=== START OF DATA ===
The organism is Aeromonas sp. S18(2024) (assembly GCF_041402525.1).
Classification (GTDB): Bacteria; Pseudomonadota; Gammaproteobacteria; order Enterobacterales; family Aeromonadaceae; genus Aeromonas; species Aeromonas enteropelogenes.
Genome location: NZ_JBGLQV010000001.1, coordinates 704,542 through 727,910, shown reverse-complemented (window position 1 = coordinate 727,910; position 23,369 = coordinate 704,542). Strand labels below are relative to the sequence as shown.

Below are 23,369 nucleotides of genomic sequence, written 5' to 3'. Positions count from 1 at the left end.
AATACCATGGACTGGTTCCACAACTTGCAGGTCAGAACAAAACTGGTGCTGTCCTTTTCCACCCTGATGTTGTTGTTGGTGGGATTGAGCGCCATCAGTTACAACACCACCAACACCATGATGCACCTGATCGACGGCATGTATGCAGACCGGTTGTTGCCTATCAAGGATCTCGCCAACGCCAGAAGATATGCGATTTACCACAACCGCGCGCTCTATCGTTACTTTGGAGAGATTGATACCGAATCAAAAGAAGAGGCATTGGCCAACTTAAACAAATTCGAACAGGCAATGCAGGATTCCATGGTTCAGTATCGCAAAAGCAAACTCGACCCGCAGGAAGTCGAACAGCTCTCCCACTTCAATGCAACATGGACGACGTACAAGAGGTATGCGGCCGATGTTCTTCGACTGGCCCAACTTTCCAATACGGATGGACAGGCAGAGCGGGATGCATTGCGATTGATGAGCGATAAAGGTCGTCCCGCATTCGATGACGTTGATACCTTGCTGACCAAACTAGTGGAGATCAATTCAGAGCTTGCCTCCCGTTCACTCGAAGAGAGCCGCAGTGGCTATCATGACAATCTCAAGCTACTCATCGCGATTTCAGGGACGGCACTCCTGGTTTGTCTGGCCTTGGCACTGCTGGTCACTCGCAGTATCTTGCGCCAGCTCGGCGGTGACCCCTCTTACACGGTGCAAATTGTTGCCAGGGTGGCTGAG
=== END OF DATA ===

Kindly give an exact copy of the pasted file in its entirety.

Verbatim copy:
The organism is Aeromonas sp. S18(2024) (assembly GCF_041402525.1).
Classification (GTDB): Bacteria; Pseudomonadota; Gammaproteobacteria; order Enterobacterales; family Aeromonadaceae; genus Aeromonas; species Aeromonas enteropelogenes.
Genome location: NZ_JBGLQV010000001.1, coordinates 704,542 through 727,910, shown reverse-complemented (window position 1 = coordinate 727,910; position 23,369 = coordinate 704,542). Strand labels below are relative to the sequence as shown.

Below are 23,369 nucleotides of genomic sequence, written 5' to 3'. Positions count from 1 at the left end.
AATACCATGGACTGGTTCCACAACTTGCAGGTCAGAACAAAACTGGTGCTGTCCTTTTCCACCCTGATGTTGTTGTTGGTGGGATTGAGCGCCATCAGTTACAACACCACCAACACCATGATGCACCTGATCGACGGCATGTATGCAGACCGGTTGTTGCCTATCAAGGATCTCGCCAACGCCAGAAGATATGCGATTTACCACAACCGCGCGCTCTATCGTTACTTTGGAGAGATTGATACCGAATCAAAAGAAGAGGCATTGGCCAACTTAAACAAATTCGAACAGGCAATGCAGGATTCCATGGTTCAGTATCGCAAAAGCAAACTCGACCCGCAGGAAGTCGAACAGCTCTCCCACTTCAATGCAACATGGACGACGTACAAGAGGTATGCGGCCGATGTTCTTCGACTGGCCCAACTTTCCAATACGGATGGACAGGCAGAGCGGGATGCATTGCGATTGATGAGCGATAAAGGTCGTCCCGCATTCGATGACGTTGATACCTTGCTGACCAAACTAGTGGAGATCAATTCAGAGCTTGCCTCCCGTTCACTCGAAGAGAGCCGCAGTGGCTATCATGACAATCTCAAGCTACTCATCGCGATTTCAGGGACGGCACTCCTGGTTTGTCTGGCCTTGGCACTGCTGGTCACTCGCAGTATCTTGCGCCAGCTCGGCGGTGACCCCTCTTACACGGTGCAAATTGTTGCCAGGGTGGCTGAG